Louis Acompora died tragically at the age of 14 following a blow to the chest while playing lacrosse in 2000. The Louis J. Acompora Memorial Foundation is committed to preventing similar tragedies through education and access to automated external defibrillators (AEDs).

What Are AEDs?

The American Heart Association has determined that 250,000 people die each year from cardiac arrest. Ventricular fibrillation (VF) is the most common arrhythmia that causes cardiac arrest. Defibrillation is the only known treatment for VF. It is also the only known treatment for VF caused by commotio cordis. For every minute that passes and defibrillation is not administered the chance of survival drops by 10%. Time is of the essence when someone is in cardiac arrest.

Due to the introduction of a new generation of defibrillators, called automated external defibrillators (AEDs), it is possible for lay rescuers to deliver defibrillation. The new AEDs are safe, effective, lightweight, low maintenance, easy to use and relatively inexpensive (about $2000). Contact your local American Heart Association to establish a Public Access Defibrillation Program in your community NOW!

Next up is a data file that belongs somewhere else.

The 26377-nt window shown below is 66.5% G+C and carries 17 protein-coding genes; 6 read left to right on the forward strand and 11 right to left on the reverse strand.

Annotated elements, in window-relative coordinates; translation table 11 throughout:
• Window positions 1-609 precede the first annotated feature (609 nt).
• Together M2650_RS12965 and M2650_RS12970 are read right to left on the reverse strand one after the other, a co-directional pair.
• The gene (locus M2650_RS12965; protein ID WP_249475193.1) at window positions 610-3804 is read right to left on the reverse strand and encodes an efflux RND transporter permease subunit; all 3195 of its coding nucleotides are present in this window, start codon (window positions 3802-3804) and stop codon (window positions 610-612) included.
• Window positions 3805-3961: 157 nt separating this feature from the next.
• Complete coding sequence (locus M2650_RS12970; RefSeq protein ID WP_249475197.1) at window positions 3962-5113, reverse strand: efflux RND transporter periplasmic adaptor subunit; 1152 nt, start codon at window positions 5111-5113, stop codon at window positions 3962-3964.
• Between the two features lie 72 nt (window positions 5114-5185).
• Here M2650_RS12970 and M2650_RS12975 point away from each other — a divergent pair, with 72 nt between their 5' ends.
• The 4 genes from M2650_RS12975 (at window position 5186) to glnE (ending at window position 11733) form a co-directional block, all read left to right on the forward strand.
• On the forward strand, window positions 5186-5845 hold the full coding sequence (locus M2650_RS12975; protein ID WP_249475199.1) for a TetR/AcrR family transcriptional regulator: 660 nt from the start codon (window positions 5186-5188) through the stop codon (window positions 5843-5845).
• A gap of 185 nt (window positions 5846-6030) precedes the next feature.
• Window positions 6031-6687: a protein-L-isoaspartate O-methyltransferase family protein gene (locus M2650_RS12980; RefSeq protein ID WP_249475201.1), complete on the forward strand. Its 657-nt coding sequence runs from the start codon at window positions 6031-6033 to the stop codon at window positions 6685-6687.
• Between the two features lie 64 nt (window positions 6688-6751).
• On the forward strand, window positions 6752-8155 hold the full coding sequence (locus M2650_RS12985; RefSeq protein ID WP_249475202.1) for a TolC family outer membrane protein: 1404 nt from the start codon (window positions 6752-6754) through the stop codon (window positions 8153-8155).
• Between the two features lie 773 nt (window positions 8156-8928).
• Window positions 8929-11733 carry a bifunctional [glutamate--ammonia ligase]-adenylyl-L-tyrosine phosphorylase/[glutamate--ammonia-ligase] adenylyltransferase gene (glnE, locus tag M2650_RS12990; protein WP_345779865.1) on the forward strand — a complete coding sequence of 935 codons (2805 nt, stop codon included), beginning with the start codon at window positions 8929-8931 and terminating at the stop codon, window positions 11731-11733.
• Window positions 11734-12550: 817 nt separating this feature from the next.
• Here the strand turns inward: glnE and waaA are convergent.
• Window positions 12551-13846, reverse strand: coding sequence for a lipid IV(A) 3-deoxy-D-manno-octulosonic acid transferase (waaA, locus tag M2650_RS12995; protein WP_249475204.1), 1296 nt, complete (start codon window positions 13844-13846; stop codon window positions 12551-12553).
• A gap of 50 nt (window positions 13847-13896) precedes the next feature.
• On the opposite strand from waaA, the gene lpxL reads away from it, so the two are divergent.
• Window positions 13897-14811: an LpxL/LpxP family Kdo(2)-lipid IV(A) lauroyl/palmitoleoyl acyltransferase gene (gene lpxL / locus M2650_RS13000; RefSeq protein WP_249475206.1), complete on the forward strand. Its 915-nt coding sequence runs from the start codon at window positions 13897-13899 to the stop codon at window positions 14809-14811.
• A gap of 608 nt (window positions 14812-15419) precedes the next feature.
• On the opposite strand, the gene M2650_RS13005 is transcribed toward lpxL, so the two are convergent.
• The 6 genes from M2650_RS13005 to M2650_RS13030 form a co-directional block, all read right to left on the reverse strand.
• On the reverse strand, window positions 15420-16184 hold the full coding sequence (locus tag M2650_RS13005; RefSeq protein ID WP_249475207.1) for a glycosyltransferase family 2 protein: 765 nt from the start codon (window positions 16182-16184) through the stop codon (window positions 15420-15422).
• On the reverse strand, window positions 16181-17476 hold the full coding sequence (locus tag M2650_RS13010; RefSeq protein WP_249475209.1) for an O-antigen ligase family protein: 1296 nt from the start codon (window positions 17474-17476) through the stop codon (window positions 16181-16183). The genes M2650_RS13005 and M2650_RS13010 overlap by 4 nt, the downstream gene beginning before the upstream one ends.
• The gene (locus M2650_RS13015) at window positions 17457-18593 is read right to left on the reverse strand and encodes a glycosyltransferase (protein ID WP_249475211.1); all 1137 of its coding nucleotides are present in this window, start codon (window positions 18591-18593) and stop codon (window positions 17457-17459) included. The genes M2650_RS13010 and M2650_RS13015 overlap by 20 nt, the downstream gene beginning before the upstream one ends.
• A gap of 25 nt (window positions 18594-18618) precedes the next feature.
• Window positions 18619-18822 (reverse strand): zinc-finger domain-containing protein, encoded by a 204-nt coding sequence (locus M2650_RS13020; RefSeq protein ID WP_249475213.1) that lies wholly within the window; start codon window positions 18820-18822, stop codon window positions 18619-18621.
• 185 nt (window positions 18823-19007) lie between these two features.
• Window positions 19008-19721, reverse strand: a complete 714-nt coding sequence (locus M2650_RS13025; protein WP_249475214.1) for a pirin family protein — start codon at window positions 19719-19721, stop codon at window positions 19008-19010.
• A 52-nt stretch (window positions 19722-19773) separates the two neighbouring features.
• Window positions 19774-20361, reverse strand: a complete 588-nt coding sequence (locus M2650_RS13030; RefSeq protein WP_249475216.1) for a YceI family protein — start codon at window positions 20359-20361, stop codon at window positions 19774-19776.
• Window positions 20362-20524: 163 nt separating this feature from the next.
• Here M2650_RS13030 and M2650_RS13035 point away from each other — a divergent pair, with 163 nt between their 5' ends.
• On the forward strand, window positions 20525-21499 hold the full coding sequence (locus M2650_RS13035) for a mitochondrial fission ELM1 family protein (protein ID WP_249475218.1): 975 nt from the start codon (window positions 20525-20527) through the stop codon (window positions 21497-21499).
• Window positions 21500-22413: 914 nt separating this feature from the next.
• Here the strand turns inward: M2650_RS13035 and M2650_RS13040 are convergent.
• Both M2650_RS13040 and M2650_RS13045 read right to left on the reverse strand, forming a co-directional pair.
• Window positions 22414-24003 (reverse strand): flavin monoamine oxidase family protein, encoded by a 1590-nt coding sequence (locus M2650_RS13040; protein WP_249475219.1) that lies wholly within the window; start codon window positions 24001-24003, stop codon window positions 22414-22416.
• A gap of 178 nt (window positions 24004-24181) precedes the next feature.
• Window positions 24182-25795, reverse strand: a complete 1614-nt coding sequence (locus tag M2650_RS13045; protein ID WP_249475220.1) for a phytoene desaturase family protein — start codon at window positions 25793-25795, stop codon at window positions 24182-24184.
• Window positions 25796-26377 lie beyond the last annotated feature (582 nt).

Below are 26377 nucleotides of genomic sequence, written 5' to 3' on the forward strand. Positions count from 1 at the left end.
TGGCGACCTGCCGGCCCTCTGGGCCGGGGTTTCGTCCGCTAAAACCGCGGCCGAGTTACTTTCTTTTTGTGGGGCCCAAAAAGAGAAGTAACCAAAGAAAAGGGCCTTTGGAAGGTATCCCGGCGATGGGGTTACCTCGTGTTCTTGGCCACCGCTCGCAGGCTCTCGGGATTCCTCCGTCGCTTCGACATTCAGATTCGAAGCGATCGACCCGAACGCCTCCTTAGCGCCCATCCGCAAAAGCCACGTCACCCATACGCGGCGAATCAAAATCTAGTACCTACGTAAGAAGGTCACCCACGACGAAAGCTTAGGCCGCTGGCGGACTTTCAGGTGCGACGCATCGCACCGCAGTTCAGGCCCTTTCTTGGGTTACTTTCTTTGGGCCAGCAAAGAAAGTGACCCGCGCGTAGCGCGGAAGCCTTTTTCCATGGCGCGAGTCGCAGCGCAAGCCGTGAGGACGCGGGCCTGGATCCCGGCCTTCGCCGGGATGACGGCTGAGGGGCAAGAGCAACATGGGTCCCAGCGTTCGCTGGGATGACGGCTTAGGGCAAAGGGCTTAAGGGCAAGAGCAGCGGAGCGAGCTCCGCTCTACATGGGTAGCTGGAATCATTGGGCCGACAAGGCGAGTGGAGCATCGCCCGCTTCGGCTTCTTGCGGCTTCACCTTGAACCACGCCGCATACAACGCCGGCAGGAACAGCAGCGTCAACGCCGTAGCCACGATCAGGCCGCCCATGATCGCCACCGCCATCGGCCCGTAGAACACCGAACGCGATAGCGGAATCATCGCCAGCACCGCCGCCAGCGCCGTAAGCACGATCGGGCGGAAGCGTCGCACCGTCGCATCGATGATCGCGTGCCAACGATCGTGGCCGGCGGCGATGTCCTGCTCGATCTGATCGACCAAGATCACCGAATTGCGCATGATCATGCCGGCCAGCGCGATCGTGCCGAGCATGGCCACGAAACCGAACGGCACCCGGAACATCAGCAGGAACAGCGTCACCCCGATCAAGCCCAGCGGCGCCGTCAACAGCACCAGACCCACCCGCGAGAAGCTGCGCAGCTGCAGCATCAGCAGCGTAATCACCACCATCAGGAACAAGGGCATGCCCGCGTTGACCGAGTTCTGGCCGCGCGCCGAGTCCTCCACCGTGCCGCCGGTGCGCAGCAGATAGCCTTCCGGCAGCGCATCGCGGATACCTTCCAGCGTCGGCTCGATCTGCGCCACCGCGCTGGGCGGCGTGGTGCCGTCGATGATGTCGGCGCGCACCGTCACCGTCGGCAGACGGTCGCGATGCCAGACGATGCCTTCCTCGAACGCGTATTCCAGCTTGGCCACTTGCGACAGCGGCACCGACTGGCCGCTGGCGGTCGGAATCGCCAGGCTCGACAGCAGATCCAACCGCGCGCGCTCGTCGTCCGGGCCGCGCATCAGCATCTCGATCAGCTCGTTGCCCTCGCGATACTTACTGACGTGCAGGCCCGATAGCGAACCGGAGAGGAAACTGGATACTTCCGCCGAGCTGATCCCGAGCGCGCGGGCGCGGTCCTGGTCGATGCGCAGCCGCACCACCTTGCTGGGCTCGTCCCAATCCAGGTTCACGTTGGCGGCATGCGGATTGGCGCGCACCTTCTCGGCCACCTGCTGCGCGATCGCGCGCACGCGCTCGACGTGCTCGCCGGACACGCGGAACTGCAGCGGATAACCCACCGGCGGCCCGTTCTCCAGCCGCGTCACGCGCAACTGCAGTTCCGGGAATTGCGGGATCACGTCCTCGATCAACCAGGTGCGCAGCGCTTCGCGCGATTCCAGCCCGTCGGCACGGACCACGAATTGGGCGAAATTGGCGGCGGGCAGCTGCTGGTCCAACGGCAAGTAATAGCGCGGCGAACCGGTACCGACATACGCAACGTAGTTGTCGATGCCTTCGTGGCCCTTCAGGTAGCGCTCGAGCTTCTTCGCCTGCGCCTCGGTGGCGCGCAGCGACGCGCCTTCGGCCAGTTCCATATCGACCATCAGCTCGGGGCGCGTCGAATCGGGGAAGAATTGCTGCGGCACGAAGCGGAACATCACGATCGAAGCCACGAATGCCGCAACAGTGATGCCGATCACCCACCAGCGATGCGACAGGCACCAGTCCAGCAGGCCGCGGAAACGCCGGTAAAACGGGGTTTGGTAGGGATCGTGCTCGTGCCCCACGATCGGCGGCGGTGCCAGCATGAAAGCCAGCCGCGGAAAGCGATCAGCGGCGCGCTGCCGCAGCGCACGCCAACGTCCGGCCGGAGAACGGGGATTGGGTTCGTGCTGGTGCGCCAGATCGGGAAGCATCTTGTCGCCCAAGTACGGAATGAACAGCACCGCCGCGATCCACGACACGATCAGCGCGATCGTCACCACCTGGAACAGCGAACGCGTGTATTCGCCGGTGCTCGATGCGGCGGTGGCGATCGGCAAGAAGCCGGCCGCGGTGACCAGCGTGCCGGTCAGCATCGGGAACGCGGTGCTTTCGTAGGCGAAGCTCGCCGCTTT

How Do AEDs Work?

A microprocessor inside the defibrillator interprets (analyzes) the victim’s heart rhythm through adhesive electrodes . The computer analyzes the heart rhythm and advises the operator whether a shock is needed. AEDs advise a shock only to ventricular fibrillation and fast ventricular tachycardia. The electric current is delivered through the victim’s chest wall through adhesive electrode pads.The shock will then hopefully restore the victims normal heart rhythm. Taking an approved AED course will help the operator learn more about how to use the AED and how it works. AEDs are safe and simple to use and will only shock someone who does not have a pulse.